Actually, I have seen all of those. So it really is a matter of preference. Some people say board member, others say member of the board of directors of the board of managers, and some people just use the director title. So they’re all equally used in the marketplace. And I don’t think anyone is preferable to the other.

That’s great. That’s great to know. Because this is the kind of thing that I think, because it’s not, especially the volunteer ones in the community, nonprofits, because they might be completely uncompensated. I think people don’t think of them as jobs, therefore, then they don’t put them on the resume, or they put them under committee service or someplace where it might not be seen with the visibility that it might deserve, as they’re trying to continue to grow that area of their career to take that as a stepping stone in direction.

And I agree, and I think for people who are looking to, to attain a board position, I would actually recommend on your resume, putting in a whole section that’s just called board service. And include those charitable boards, even though they’re not equivalent to a corporate board. They’re more of a stepping stone, but it shows that you’ve taken the initiative to get on board, and that you have some experience, some general experience and exposure to how boards operate. So what I did is I actually called through my background, and pulled out all those charitable boards. And in my case, I was also on some corporate boards. So they were corporate boards that were part of my actually compensated position as an executive. So they weren’t separate and distinct. They were just part of my role. But I also called those out and highlighted them, because it’s a starting point.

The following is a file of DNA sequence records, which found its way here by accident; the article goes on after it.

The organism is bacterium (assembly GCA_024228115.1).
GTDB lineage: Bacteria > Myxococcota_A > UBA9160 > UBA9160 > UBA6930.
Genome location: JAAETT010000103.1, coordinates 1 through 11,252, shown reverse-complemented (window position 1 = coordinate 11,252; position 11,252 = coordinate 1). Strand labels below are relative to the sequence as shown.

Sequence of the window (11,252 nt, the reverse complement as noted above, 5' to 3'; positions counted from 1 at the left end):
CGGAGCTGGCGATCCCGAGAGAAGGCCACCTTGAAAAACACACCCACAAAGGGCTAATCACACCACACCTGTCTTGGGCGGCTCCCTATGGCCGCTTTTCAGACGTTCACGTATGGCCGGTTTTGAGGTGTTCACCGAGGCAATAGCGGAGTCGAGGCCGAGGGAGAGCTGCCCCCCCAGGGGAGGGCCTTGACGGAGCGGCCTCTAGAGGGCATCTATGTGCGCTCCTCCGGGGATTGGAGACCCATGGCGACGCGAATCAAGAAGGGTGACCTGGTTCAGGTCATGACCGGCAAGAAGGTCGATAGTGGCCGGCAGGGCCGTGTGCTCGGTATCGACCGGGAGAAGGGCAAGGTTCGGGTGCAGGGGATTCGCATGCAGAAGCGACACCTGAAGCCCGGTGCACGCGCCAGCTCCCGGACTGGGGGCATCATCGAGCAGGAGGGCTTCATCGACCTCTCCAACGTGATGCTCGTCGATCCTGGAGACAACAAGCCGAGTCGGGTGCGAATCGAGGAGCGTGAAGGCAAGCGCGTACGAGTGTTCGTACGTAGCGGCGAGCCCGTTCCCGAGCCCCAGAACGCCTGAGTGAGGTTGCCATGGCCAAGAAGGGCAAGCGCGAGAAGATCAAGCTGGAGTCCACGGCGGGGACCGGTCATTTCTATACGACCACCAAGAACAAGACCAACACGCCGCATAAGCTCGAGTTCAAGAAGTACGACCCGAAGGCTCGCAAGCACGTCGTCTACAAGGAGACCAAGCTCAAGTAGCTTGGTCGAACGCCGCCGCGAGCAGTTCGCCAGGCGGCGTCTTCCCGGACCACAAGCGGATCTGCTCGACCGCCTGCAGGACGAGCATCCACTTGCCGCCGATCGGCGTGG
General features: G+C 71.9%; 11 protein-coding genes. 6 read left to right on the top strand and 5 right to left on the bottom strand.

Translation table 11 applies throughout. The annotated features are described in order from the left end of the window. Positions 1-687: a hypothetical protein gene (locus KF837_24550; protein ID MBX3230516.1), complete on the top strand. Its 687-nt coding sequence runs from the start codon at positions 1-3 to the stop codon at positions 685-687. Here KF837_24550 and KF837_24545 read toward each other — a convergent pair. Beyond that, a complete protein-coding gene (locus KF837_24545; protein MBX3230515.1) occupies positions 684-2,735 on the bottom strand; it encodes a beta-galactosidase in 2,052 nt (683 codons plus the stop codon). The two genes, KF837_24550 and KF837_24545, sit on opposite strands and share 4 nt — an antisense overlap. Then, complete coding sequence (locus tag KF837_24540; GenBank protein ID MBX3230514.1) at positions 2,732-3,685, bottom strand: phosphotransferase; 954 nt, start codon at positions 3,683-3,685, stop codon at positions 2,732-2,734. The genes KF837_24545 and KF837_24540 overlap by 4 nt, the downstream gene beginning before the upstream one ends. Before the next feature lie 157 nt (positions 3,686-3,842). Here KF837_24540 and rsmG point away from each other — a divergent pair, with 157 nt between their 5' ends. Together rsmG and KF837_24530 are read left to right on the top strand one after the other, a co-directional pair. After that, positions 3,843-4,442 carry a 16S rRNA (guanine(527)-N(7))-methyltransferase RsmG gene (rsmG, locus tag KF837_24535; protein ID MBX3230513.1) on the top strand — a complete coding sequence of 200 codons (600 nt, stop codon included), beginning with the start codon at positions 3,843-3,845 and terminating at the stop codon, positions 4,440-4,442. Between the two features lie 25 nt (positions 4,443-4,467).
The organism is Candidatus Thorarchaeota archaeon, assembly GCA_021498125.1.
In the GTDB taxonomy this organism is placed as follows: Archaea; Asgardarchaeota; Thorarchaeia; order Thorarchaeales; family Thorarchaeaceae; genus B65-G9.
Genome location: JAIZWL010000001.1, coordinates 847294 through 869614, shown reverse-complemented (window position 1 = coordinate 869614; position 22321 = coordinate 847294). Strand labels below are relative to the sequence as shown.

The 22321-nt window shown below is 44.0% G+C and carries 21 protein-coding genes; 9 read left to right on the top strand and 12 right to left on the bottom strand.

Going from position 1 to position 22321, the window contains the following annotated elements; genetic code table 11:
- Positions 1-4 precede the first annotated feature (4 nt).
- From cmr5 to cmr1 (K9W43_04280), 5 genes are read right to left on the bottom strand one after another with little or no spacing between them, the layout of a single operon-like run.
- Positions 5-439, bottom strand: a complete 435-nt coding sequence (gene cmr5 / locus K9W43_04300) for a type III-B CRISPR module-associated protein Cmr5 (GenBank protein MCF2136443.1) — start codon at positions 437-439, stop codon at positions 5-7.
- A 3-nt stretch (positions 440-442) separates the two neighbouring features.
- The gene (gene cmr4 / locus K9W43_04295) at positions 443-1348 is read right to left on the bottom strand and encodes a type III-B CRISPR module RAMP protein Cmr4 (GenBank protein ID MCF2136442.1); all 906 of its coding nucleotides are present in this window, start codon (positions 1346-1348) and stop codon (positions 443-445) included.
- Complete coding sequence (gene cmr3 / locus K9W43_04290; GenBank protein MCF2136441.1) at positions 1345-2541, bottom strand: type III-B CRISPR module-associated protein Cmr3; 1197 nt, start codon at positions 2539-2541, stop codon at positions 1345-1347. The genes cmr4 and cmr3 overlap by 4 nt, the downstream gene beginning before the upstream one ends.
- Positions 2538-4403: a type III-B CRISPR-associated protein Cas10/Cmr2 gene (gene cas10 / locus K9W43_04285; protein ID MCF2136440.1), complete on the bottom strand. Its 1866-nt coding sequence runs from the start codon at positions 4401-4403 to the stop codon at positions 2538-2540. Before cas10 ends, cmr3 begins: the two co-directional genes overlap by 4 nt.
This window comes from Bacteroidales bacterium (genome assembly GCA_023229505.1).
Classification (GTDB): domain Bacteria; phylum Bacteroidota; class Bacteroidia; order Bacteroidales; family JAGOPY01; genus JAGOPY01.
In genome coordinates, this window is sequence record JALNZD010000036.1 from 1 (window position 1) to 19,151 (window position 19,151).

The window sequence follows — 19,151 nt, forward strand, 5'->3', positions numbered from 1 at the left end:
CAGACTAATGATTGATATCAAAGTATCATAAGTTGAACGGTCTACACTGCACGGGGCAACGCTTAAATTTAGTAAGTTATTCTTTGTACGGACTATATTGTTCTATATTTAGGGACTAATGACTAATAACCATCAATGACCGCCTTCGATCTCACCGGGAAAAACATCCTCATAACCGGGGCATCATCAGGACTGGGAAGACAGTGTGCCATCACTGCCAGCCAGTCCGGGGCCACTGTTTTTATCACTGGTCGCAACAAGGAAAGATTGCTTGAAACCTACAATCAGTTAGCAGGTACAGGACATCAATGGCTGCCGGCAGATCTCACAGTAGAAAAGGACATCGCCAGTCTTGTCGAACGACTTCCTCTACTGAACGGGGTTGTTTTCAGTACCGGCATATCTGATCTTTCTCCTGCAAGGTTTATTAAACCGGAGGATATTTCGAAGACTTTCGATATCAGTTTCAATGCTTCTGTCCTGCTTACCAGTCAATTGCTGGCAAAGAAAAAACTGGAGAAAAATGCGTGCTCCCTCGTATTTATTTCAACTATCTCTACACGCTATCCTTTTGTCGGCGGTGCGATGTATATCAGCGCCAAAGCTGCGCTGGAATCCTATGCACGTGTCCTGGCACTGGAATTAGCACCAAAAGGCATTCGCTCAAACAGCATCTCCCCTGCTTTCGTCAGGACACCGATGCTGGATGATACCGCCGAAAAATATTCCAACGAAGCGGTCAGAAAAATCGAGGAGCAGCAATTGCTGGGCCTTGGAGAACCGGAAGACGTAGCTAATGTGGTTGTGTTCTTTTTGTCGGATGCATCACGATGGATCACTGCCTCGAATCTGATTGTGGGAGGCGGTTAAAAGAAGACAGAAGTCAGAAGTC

But then the other thing this sort of segues into is, you know, the documentation that you use for a board search. So throughout our career, we’re so conditioned to write a resume, that’s what we do, or a CV. And actually, for board searches, it’s a little bit different on what you actually write as a board bio. And it’s different from a resume in a couple of ways.

One is it doesn’t list every single thing you’ve done. It actually is a summary of your experiences, but really calling out those experiences that would benefit a board of directors. So you’re selective, you’re going to just pull out those things that you’ve done, whether they’re through your day job, whether they’re through volunteer efforts, but highlighting how those are helping to prepare you for board service.

And it’s in a narrative format instead of sort of the dot points that you tend to see in a resume. So that’s one of the first steps in the sort of the journey to a board is taking the time to think through your skills, your background and what you’re looking for. And then drafting off a board bio that you can share with the people that you’re talking to a board bio, that’s an it’s another new thing, I think to make the listening. Sure, as it is many of us are struggling with the idea of going from like a 40 or 5060 page CV.